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Real Food vs. Industrial Food

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Kentucky Farmers Market Displays “Real Food”

Eating Real Food and Grassfed Meat Is Not Elitist, Just the Right Thing to Do

By Stanley Fishman, Author of Tender Grassfed Meat and Tender Grassfed Barbecue

The real food movement has become a threat to industrial food producers. People are realizing that real food is much better. Industrial food manufacturers are trying to demonize real food and the people who eat it. They claim:

1. All food is the same. Industrial food is the same as organic food.

2. Eating clean, naturally raised food, including grassfed meat, organic produce, and avoiding GMOs, pesticides, growth hormones, and antibiotics, is snooty, snobby, elitist, undemocratic, and unfair.

This campaign includes flawed studies that claim all food is the same, and getting celebrities, scientists, media outlets, and TV doctors to claim that eating real food is for the “one percent.”

The truth is that real food, designed by nature, is much better than industrial food, designed for profit.

Real food is not just for the one percent. It is for everybody.

Real Food Is Much Better than Industrial Food

Tomato-Lamb-Kabobs

Tomato Lamb Kabobs

Real food, the unmodified food of humankind, designed by nature, is easy to digest, full of the complete spectrum of nutrients we need.

Industrial foods, which depend on chemicals, are not natural to us, and far less nutritious.

This is a huge subject, and much has been written on it. In summary, real food is the food that humankind has eaten since the beginning of history, raised in accordance with the laws of nature, containing a full complement of nature’s nutrients.

Conventional or industrial food is designed for the quick buck and short term profit. Shelf life is the goal. This food is often heavily processed, containing artificial chemicals. It is very different than the natural food enjoyed by humans for most of history.

Ordinary People Eat Real Food, and Thrive

Factory food was created in the twentieth century. Nearly all of the food eaten by humanity for almost all of history was real food. Does that make almost everyone who ever lived “elitist”? Of course not.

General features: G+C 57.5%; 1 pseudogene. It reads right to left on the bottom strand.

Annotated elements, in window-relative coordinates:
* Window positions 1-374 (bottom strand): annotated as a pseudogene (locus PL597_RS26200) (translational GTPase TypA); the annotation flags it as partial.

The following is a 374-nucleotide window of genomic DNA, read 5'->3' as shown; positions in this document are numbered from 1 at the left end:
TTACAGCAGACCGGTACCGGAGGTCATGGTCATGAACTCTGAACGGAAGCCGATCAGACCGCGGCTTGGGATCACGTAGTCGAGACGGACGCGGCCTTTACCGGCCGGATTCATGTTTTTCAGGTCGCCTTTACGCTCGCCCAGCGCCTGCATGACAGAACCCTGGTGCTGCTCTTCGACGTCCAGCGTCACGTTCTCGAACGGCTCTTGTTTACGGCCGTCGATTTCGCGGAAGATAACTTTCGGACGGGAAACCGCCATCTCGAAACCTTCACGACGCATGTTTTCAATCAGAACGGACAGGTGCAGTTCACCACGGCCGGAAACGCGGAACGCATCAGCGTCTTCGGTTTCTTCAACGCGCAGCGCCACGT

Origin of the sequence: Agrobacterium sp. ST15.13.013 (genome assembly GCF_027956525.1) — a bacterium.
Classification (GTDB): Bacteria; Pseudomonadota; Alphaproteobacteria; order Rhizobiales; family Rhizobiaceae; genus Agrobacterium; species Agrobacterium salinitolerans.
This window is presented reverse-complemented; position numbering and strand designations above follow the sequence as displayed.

I know people who avoid GMOs, pesticides and chemicals, eat only grassfed meat, and only eat real food. Many are short of money. Some would be considered “poor.” Yet they make good food a priority, and find a way to afford it.

Small Farms Need Your Support to Multiply

Small Farms Need Your Support to Multiply

They may not have the fancy house, the new car, the designer clothes, the latest electronic toys. But they eat the real unmodified foods of our ancestors. Though they are not rich in money, they are rich. Rich in the food they eat, which provides great nutrition and supports the natural functions of their bodies in a way that factory produced industrial food never does.

There are prosperous people who only eat real food, and avoid pesticides, chemicals, and GMOs. They do it because they want themselves and their families to enjoy the blessings of great nutrition and the health it brings.

Nobody in the real food movement want to restrict the availability of the food they eat. We want everyone to enjoy real food and its benefits.

The people I know in the Weston A. Price Foundation, which is devoted to promoting the use of traditional, real food, are some of the most loving, giving, kind, generous people I have ever met, whose only motivation is to help others.

Industrial food snobs and elitists are always trying to have things most people will never be able to have, so they can feel superior and privileged. The people in the real food movement want everyone to enjoy the blessings of real food.

Eating real food is the right thing to do.

Stanley-Fishman Stan Fishman is the author of Tender Grassfed Meat. His book describes in detail how to cook grassfed beef, grassfed bison, and grassfed lamb. The book follows the nutritional principles of Dr. Weston A. Price, and uses only the best natural ingredients. The book can be purchased through Amazon.com. Follow Stanley’s blog at Tendergrassfedmeat.com.

This post is part of the Food Renegade blog carnival, Fight Back Friday.

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